Throughout the week, I (along with everyone else I know) wandered through the City’s main hotels, restaurants, malls, and downtown streets seeking out the “who’s who” of the celebrity world.  (I believe there now may be a restraining order keeping me out of the downtown Hilton Americas.) I dined next to Steve Young (and his family) and had drinks with Emmitt Smith, Michael Irvin, and Don Shula (of course, they didn’t realize we are having drinks together). I watched Jim Kelly eat fajitas at Pappasitos and learned that I barely missed J-Lo at another restaurant.  I talked football strategy with Coach Marv Levy (though he didn’t strategize back) and followed my sister’s hunch that big-time celebrities eat deli when they are in town.  Unfortunately, no ballplayers were at Kenny & Ziggy’s at the time, but Marketing Exec David Goldstein was dining with son, Miles.  (Talk about intimidating.)   From a distance I saw both P-Diddy and Puff Daddy (I’m not sure I can tell them apart) watching a Rockets’ basketball game along with my personal favorite entertainers Big Mo, Nelly, Jermaine Dupri, Yanni, Adam Sandler, and a lady from some show called “The View.” 




Throughout the week, our typically calm downtown was transformed into a (somewhat tamer) Bourbon Street of sorts as literally thousands of locals and visitors packed the city blocks for evenings filled with star gazing (celebrity not celestial) and good natured revelry.  While some fights broke out and drunken incidents did occur, they were rare in number and none of Ray Lewis’ entourage seemed to be involved.  Our new light rail trains serviced far more riders than had been anticipated.   Traffic seemingly flowed even more smoothly than normal.  Our new sports venues were praised by all who attended. 


While I’m not a PhD in economics (just a MBA and CPA), I can’t help but think the economic impact for our City will prove to be significant.  Hotels and restaurant were sold out; the airports were busier than on the Wednesday before Thanksgiving; corporate execs met with our convention professionals to discuss future outings for businesses and trade groups.  Visitors realized that Houston has the Galleria and NASA and fine museums and theaters and amazing restaurants and a thriving downtown and outstanding sports facilities and incredibly hospitable people. Further, the City offers close proximity to beaches and cruise ships.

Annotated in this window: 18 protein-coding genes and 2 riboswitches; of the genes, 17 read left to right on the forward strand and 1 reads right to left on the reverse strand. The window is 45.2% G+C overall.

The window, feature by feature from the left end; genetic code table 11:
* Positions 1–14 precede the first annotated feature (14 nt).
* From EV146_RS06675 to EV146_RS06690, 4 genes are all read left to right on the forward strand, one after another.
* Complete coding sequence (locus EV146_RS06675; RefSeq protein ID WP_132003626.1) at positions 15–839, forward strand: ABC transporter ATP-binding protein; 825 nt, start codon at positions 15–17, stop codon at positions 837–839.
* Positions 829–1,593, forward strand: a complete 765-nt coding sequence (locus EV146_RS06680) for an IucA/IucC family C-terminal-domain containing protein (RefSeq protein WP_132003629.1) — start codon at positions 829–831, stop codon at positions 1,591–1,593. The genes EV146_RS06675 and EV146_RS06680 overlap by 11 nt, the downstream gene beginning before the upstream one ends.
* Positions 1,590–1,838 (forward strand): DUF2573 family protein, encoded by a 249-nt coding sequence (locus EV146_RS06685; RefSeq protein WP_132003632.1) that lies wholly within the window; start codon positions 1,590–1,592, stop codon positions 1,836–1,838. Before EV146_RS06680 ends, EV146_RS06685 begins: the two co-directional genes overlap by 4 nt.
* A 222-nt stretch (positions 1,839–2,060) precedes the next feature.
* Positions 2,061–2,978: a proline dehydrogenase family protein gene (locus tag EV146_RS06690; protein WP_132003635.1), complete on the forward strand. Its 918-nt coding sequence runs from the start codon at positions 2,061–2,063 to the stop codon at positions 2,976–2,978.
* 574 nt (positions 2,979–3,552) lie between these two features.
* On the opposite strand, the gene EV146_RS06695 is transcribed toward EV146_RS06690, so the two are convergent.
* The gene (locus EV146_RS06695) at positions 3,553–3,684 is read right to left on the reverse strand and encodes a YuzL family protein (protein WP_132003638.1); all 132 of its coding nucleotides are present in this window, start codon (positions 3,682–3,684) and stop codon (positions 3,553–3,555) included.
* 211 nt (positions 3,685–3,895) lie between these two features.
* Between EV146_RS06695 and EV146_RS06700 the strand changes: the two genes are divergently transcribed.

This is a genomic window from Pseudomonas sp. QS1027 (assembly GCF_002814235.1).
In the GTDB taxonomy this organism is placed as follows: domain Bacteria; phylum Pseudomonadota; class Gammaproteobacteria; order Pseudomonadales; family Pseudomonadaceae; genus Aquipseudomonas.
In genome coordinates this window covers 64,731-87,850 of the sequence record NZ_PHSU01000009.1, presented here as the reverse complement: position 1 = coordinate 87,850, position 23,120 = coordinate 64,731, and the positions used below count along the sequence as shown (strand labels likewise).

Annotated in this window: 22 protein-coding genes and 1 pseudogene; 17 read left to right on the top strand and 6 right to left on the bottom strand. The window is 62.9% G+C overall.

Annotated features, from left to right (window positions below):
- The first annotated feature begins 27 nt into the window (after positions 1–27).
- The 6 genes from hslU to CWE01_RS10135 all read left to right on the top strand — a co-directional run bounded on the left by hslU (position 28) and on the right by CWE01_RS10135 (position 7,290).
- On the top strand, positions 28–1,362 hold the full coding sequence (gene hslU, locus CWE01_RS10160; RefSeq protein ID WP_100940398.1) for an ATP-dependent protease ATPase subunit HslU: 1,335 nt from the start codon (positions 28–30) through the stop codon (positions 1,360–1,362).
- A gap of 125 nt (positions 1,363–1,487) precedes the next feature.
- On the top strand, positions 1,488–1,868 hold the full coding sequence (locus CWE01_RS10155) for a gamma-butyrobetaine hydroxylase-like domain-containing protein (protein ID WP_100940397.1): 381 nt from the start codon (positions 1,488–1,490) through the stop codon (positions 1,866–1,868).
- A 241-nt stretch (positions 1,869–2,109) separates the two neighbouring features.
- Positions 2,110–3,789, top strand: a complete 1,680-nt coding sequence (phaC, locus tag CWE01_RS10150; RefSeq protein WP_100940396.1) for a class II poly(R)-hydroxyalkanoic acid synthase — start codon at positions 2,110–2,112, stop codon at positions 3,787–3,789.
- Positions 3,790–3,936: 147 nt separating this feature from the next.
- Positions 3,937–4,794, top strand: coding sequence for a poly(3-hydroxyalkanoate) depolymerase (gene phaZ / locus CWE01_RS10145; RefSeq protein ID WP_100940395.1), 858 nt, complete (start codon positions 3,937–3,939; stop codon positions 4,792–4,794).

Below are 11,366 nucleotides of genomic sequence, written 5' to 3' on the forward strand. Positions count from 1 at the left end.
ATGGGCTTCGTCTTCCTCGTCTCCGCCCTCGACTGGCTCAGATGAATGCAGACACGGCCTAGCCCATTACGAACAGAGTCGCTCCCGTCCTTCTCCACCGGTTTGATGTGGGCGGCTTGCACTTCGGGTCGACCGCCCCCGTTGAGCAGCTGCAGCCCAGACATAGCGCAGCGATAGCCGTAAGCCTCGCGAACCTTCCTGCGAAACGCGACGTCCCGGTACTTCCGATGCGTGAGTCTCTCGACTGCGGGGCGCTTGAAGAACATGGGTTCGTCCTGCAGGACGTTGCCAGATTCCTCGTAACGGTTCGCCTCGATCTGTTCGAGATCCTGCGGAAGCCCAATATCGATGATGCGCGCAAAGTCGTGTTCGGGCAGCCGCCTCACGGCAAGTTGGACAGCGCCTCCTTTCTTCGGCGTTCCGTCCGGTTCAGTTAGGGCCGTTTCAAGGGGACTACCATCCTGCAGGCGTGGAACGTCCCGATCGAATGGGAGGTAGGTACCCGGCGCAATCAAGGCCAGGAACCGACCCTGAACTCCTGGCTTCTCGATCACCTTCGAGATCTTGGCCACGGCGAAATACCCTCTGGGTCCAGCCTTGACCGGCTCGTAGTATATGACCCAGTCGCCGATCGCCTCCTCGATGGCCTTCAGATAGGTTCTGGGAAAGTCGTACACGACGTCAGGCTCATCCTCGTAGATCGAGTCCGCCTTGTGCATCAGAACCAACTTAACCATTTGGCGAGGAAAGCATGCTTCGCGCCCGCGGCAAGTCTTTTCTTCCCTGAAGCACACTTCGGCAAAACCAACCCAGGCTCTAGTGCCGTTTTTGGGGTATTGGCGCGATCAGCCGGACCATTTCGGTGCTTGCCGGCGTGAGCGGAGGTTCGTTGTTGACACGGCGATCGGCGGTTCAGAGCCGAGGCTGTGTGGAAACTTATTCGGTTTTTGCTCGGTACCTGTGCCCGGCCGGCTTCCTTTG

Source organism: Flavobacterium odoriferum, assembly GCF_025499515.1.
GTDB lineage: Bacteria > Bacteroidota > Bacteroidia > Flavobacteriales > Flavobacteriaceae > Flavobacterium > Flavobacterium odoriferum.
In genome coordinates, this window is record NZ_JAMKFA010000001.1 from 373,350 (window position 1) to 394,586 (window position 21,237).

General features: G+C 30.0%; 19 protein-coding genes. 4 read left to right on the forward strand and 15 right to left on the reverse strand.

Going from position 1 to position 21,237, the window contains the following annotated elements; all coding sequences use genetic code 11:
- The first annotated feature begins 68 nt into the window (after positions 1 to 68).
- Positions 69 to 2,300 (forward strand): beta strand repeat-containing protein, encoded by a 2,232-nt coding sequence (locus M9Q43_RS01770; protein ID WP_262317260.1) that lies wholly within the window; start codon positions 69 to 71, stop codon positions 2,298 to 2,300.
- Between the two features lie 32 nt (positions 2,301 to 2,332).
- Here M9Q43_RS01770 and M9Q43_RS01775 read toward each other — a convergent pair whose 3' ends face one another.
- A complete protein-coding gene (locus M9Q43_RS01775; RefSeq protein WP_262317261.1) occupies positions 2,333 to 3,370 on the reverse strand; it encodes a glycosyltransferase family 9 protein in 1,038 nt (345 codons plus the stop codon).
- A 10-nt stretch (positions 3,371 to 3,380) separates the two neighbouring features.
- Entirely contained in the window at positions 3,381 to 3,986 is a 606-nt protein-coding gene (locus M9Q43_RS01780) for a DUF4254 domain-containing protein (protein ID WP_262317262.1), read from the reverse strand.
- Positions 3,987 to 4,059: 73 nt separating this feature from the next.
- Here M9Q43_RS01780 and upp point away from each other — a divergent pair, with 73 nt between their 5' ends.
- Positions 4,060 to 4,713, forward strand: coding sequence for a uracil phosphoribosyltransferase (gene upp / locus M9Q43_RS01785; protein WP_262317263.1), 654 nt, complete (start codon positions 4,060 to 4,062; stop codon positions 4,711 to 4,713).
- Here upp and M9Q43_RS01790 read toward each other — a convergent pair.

Heading into the week, many people were pessimistic about Houston’s ability to effectively host the game; they were concerned about weather, transportation problems, construction issues, and entertainment options.  Reporters wrote unfair disparaging articles about our fair city.  Based on some of their comments, many were written prior to their arrival as they were littered with preconceived notions of a sticky heat (it never surpassed 60 degrees), a cowboy mentality, and an oil town in the midst of recession.  I hope we proved them wrong, and if not, good riddance.  And as far the game itself?  An unexpected offensive shootout by two teams with few superstars; a last second game winning field goal; two gutsy and classy performances that epitomize sportsmanship; and all we can talk about is that R-rated halftime show.  Perhaps, I should have paid that $1,800 after all? 


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FOR WHAT IT’S WORTH is a publication of Brounes & Associates focusing on marketing, communications consulting, and strategic planning. Please call Ron Brounes at 713-432-1332 for additional information.  My unbridled enthusiasm and Houston pride were not intended to offend Joe DeLamielleure, Ray Lewis’ friends, the lady from The View, or, particularly, arrogant people from Dallas.  Feel free to return the good natured sarcasm next time your city hosts the Super Bowl.